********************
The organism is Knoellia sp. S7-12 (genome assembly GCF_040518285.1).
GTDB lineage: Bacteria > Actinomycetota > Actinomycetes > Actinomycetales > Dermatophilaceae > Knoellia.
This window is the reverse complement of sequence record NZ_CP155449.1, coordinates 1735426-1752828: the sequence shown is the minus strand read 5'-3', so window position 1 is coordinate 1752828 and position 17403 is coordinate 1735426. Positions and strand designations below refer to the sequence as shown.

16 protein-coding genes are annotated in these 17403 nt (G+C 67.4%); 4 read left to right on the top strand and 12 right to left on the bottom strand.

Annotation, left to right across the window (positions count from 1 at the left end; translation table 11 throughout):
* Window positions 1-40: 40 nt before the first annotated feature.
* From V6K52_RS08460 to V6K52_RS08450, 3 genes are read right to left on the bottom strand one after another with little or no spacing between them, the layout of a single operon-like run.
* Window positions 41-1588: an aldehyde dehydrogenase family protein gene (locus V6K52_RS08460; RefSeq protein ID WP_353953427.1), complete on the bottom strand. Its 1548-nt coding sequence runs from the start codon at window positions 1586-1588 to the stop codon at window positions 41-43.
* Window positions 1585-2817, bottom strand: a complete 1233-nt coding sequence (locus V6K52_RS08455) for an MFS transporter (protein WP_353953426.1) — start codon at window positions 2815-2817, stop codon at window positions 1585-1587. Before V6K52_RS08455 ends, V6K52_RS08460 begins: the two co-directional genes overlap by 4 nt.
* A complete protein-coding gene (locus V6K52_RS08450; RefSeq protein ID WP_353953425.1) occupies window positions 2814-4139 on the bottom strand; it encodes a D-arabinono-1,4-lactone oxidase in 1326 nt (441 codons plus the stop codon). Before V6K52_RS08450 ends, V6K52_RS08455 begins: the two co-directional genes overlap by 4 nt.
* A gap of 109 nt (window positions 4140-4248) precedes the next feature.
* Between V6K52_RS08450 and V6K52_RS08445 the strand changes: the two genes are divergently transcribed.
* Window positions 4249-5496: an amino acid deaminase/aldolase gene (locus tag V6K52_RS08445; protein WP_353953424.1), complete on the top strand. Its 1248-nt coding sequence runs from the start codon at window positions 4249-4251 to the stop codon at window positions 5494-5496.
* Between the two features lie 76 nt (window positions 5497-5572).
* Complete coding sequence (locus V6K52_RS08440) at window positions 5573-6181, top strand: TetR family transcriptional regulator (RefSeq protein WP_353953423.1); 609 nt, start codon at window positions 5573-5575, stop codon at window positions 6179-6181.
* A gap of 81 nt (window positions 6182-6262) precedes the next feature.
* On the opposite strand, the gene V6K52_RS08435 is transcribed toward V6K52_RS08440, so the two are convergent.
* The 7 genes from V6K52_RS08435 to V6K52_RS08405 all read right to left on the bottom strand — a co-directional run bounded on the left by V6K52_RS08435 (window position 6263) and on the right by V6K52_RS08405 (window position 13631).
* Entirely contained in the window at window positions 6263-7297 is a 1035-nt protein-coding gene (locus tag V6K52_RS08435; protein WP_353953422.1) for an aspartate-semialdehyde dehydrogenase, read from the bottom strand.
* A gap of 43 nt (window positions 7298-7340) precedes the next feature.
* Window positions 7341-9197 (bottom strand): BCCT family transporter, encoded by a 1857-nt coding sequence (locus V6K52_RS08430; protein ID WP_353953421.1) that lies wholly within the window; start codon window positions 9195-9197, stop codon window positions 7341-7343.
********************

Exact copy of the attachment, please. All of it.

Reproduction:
The organism is Knoellia sp. S7-12 (genome assembly GCF_040518285.1).
GTDB lineage: Bacteria > Actinomycetota > Actinomycetes > Actinomycetales > Dermatophilaceae > Knoellia.
This window is the reverse complement of sequence record NZ_CP155449.1, coordinates 1735426-1752828: the sequence shown is the minus strand read 5'-3', so window position 1 is coordinate 1752828 and position 17403 is coordinate 1735426. Positions and strand designations below refer to the sequence as shown.

16 protein-coding genes are annotated in these 17403 nt (G+C 67.4%); 4 read left to right on the top strand and 12 right to left on the bottom strand.

Annotation, left to right across the window (positions count from 1 at the left end; translation table 11 throughout):
* Window positions 1-40: 40 nt before the first annotated feature.
* From V6K52_RS08460 to V6K52_RS08450, 3 genes are read right to left on the bottom strand one after another with little or no spacing between them, the layout of a single operon-like run.
* Window positions 41-1588: an aldehyde dehydrogenase family protein gene (locus V6K52_RS08460; RefSeq protein ID WP_353953427.1), complete on the bottom strand. Its 1548-nt coding sequence runs from the start codon at window positions 1586-1588 to the stop codon at window positions 41-43.
* Window positions 1585-2817, bottom strand: a complete 1233-nt coding sequence (locus V6K52_RS08455) for an MFS transporter (protein WP_353953426.1) — start codon at window positions 2815-2817, stop codon at window positions 1585-1587. Before V6K52_RS08455 ends, V6K52_RS08460 begins: the two co-directional genes overlap by 4 nt.
* A complete protein-coding gene (locus V6K52_RS08450; RefSeq protein ID WP_353953425.1) occupies window positions 2814-4139 on the bottom strand; it encodes a D-arabinono-1,4-lactone oxidase in 1326 nt (441 codons plus the stop codon). Before V6K52_RS08450 ends, V6K52_RS08455 begins: the two co-directional genes overlap by 4 nt.
* A gap of 109 nt (window positions 4140-4248) precedes the next feature.
* Between V6K52_RS08450 and V6K52_RS08445 the strand changes: the two genes are divergently transcribed.
* Window positions 4249-5496: an amino acid deaminase/aldolase gene (locus tag V6K52_RS08445; protein WP_353953424.1), complete on the top strand. Its 1248-nt coding sequence runs from the start codon at window positions 4249-4251 to the stop codon at window positions 5494-5496.
* Between the two features lie 76 nt (window positions 5497-5572).
* Complete coding sequence (locus V6K52_RS08440) at window positions 5573-6181, top strand: TetR family transcriptional regulator (RefSeq protein WP_353953423.1); 609 nt, start codon at window positions 5573-5575, stop codon at window positions 6179-6181.
* A gap of 81 nt (window positions 6182-6262) precedes the next feature.
* On the opposite strand, the gene V6K52_RS08435 is transcribed toward V6K52_RS08440, so the two are convergent.
* The 7 genes from V6K52_RS08435 to V6K52_RS08405 all read right to left on the bottom strand — a co-directional run bounded on the left by V6K52_RS08435 (window position 6263) and on the right by V6K52_RS08405 (window position 13631).
* Entirely contained in the window at window positions 6263-7297 is a 1035-nt protein-coding gene (locus tag V6K52_RS08435; protein WP_353953422.1) for an aspartate-semialdehyde dehydrogenase, read from the bottom strand.
* A gap of 43 nt (window positions 7298-7340) precedes the next feature.
* Window positions 7341-9197 (bottom strand): BCCT family transporter, encoded by a 1857-nt coding sequence (locus V6K52_RS08430; protein ID WP_353953421.1) that lies wholly within the window; start codon window positions 9195-9197, stop codon window positions 7341-7343.